Nova Scotia, a beautiful coastal province in Canada, is truly a hidden gem for tourists and adventurers. It's rich with natural wonders, a captivating history, and a vibrant culture that'll keep you coming back for more.
From the heart of the province, Halifax, to the picturesque Peggy's Cove Lighthouse and UNESCO World Heritage Site of Lunenburg, Nova Scotia offers delightful surprises at every turn.
The local travel experts at Canadian Train Vacations help travellers plan personalized trips in Canada, including in Nova Scotia. So what is Nova Scotia known for? In our guide, you'll find some of the top attractions that put Nova Scotia on the global tourism map.
What is Nova Scotia Known For?
As 'Canada's Ocean Playground,' there's no doubt that Nova Scotia's maritime charm is incomparable. It was first dubbed this way because of its proximity to four major water bodies — the Atlantic Ocean (east), the Bay of Fundy (west), the Gulf of Saint Lawrence (north), and the Gulf of Maine to the southwest.
Another stunning attraction is its 160 historic lighthouses, including the famed Peggy's Cove Lighthouse — one of the most photographed lighthouses in Canada. Nova Scotia's extensive coastline, stretching over 13,300 kilometres (8,300 miles) is also a magnet for both explorers and nature lovers.
The province's vibrant fishing industry is the backbone of its economy and culture, with bustling fish markets and wharfs being regular attractions for locals and tourists. Whether it's sampling the Atlantic lobster, exploring the Maritime Museum of the Atlantic, or witnessing the workings of a fisherman's wharf, a genuine maritime experience awaits you here.
Natural Wonders of Nova Scotia
Nova Scotia is full of natural wonders that showcase its extensive coastline, beautiful landscapes, and rich marine life. Let's dive into some of the top natural wonders to add to your itinerary on your Nova Scotia trip.
1. Scenic Cabot Trail
The Cabot Trail is a renowned driving route that encircles Cape Breton Island's northern coast and the Cape Breton Highlands National Park.
With a distance of 298 kilometres (185 miles), this trail gives you breathtaking views of the coastal scenery, charming villages, and dense forests.
Noteworthy viewpoints along the trail include the picturesque MacKenzie Mountain Look Off, the skyline of Chéticamp Island, and the mystic views from the Skyline Trail.
2. Bay of Fundy
The Bay of Fundy is home to the world's highest tides reaching a peak of 16 metres (53.6 feet) and is famous for its tidal bore phenomenon. You can observe this dramatic shift of water (from the bay to its tributaries and back) at places like Hopewell Rocks and South Maitland.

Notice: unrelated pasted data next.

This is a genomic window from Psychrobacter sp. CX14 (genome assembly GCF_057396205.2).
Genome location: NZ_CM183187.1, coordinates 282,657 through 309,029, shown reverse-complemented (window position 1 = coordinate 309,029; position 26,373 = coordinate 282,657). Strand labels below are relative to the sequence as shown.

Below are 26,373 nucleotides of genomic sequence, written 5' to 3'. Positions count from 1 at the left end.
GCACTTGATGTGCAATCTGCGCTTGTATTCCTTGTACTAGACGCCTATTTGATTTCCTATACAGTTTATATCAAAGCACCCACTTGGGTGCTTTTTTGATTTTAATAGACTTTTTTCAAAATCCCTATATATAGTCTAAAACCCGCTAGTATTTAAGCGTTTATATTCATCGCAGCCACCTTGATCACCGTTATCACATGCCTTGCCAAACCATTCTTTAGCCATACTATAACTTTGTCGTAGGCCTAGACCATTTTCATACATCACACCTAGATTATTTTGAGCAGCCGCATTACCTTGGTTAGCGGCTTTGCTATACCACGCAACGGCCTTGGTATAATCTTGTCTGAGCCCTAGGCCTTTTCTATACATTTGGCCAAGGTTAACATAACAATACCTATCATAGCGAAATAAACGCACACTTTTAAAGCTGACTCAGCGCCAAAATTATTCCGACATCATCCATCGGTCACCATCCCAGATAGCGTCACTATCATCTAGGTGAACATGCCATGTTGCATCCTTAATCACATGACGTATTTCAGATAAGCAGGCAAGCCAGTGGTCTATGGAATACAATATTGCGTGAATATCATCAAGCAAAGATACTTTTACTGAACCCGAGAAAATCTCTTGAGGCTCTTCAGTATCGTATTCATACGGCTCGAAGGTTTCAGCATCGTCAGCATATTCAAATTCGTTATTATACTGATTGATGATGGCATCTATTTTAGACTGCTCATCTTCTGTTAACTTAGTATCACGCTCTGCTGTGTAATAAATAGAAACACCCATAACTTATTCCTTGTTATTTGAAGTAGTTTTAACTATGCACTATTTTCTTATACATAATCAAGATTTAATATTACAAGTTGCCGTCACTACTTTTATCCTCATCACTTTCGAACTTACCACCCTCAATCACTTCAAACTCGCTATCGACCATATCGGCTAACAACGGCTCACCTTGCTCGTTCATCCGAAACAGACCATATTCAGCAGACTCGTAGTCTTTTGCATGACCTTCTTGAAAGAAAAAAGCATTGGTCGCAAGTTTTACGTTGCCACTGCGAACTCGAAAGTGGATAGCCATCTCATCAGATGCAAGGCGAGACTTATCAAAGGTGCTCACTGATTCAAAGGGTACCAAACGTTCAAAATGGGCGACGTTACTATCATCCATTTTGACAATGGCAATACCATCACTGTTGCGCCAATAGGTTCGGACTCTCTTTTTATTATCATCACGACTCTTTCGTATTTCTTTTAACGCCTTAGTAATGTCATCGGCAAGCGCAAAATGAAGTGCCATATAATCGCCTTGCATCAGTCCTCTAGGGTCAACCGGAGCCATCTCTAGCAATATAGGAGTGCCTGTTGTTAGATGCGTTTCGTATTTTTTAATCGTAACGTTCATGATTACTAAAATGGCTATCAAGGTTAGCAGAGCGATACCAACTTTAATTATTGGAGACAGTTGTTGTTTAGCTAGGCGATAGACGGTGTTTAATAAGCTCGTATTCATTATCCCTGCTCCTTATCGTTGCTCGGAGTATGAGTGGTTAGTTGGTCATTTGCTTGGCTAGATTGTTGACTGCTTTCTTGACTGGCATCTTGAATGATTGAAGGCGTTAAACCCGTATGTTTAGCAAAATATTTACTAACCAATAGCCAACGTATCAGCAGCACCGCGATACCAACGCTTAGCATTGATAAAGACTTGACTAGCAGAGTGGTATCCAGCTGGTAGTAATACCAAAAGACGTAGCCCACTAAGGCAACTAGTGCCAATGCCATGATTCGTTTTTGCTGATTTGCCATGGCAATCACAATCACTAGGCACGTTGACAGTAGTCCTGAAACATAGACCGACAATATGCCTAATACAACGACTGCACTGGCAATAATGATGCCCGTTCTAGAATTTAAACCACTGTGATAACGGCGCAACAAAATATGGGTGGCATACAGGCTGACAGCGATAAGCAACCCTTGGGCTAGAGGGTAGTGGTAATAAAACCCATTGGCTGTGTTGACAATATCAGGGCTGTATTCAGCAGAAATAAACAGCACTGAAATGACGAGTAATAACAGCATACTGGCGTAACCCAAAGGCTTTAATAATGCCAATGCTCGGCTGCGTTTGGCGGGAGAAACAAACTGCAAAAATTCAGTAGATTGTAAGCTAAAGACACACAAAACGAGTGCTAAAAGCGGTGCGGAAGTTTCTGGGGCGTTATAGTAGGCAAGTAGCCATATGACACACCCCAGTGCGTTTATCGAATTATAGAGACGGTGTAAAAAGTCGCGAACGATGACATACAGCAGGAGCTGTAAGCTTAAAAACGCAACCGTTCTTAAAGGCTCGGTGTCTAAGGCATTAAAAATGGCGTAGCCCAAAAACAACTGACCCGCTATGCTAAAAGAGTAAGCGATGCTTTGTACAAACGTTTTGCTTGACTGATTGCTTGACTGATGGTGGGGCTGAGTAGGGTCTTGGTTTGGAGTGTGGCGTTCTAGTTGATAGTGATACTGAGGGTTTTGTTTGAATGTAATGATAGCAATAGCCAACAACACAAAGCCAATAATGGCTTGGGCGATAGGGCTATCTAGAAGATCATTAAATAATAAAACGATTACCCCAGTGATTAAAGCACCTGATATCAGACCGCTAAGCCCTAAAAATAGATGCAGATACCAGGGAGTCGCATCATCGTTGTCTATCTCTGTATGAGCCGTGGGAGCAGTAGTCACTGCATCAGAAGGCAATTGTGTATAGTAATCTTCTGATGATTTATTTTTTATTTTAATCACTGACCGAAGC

Burntcoat Head Park holds the record for the highest measured tide — an unparalleled spectacle when 160 billion tonnes of seawater fill up and drain from the bay, twice each day!
3. Peggy's Cove
Peggy's Cove is a quaint fishing village best known for its historic lighthouse (Peggy's Cove Lighthouse or Peggy's Point Lighthouse) — built in 1915 and one of the most photographed landmarks in Canada.
This scenic village lets you uncover the raw, rugged beauty of Nova Scotia's coastlines — characterized by massive granite rocks shaped by glaciers centuries ago along with erosion.
4. Whale Watching
Nova Scotia has an abundance of marine life along its lengthy coastline, creating ideal conditions for whale watching.
The two most popular whale-watching locations are the Bay of Fundy and Cape Breton Island. Spot humpbacks, minke, pilot whales, and even the endangered North Atlantic right whale in these destinations.
Geography and Climate
Nova Scotia's physical characteristics give it a unique place on the map. From the ancient fossil-bearing cliffs to the lush landscapes shaped by seasons, Nova Scotia offers a varied geographical and climatic spectrum.
Landscape and Geographical Features
Nova Scotia's landscape is steeped in ancient history, marked by fossil-rich rock formations such as the Joggins Fossil Cliffs and Wasson's Bluff. These ancient geological imprints offer glimpses of natural history going back hundreds of millions of years.
You can find the province's highest point, White Hill, within the rugged beauty of the Cape Breton Highlands, further enhancing Nova Scotia's diverse geographical portfolio.
The province has over 3,800 coastal islands and more than 5,400 lakes (being placed along the 45th parallel north), making it a perfect destination for outdoor exploration and water-based activities.
Climate of Nova Scotia
Nova Scotia's climate is characterized by relatively mild winters and moderate to warm summers due to its geographical location along the North Atlantic Ocean.